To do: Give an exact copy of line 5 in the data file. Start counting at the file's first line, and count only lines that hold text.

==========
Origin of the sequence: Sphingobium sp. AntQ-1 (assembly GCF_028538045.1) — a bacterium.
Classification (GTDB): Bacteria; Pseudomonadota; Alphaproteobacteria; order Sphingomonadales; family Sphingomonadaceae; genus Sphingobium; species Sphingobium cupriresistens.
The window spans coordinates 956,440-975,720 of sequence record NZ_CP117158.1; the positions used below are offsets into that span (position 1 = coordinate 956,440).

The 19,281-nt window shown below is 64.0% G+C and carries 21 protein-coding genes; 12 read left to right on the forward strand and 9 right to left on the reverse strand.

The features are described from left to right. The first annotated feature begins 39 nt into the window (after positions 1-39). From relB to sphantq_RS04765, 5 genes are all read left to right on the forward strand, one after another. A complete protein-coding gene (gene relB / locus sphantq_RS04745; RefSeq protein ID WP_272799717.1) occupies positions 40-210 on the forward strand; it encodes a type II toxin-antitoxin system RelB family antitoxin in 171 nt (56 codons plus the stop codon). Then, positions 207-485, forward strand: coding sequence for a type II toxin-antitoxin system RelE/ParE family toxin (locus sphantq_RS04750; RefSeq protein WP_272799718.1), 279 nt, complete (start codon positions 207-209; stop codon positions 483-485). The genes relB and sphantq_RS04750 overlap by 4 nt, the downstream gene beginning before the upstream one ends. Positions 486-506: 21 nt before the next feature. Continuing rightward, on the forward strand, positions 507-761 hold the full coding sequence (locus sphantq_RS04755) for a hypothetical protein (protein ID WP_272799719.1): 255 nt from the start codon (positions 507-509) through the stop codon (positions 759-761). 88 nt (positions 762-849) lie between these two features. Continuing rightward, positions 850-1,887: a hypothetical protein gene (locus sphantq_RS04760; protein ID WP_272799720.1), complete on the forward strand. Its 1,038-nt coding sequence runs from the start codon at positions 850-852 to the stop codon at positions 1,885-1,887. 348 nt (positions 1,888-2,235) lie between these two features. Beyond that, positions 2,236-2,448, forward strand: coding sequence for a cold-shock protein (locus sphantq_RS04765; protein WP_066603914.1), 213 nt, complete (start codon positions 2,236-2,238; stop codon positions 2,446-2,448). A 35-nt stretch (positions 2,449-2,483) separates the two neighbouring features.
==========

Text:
The features are described from left to right. The first annotated feature begins 39 nt into the window (after positions 1-39). From relB to sphantq_RS04765, 5 genes are all read left to right on the forward strand, one after another. A complete protein-coding gene (gene relB / locus sphantq_RS04745; RefSeq protein ID WP_272799717.1) occupies positions 40-210 on the forward strand; it encodes a type II toxin-antitoxin system RelB family antitoxin in 171 nt (56 codons plus the stop codon). Then, positions 207-485, forward strand: coding sequence for a type II toxin-antitoxin system RelE/ParE family toxin (locus sphantq_RS04750; RefSeq protein WP_272799718.1), 279 nt, complete (start codon positions 207-209; stop codon positions 483-485). The genes relB and sphantq_RS04750 overlap by 4 nt, the downstream gene beginning before the upstream one ends. Positions 486-506: 21 nt before the next feature. Continuing rightward, on the forward strand, positions 507-761 hold the full coding sequence (locus sphantq_RS04755) for a hypothetical protein (protein ID WP_272799719.1): 255 nt from the start codon (positions 507-509) through the stop codon (positions 759-761). 88 nt (positions 762-849) lie between these two features. Continuing rightward, positions 850-1,887: a hypothetical protein gene (locus sphantq_RS04760; protein ID WP_272799720.1), complete on the forward strand. Its 1,038-nt coding sequence runs from the start codon at positions 850-852 to the stop codon at positions 1,885-1,887. 348 nt (positions 1,888-2,235) lie between these two features. Beyond that, positions 2,236-2,448, forward strand: coding sequence for a cold-shock protein (locus sphantq_RS04765; protein WP_066603914.1), 213 nt, complete (start codon positions 2,236-2,238; stop codon positions 2,446-2,448). A 35-nt stretch (positions 2,449-2,483) separates the two neighbouring features.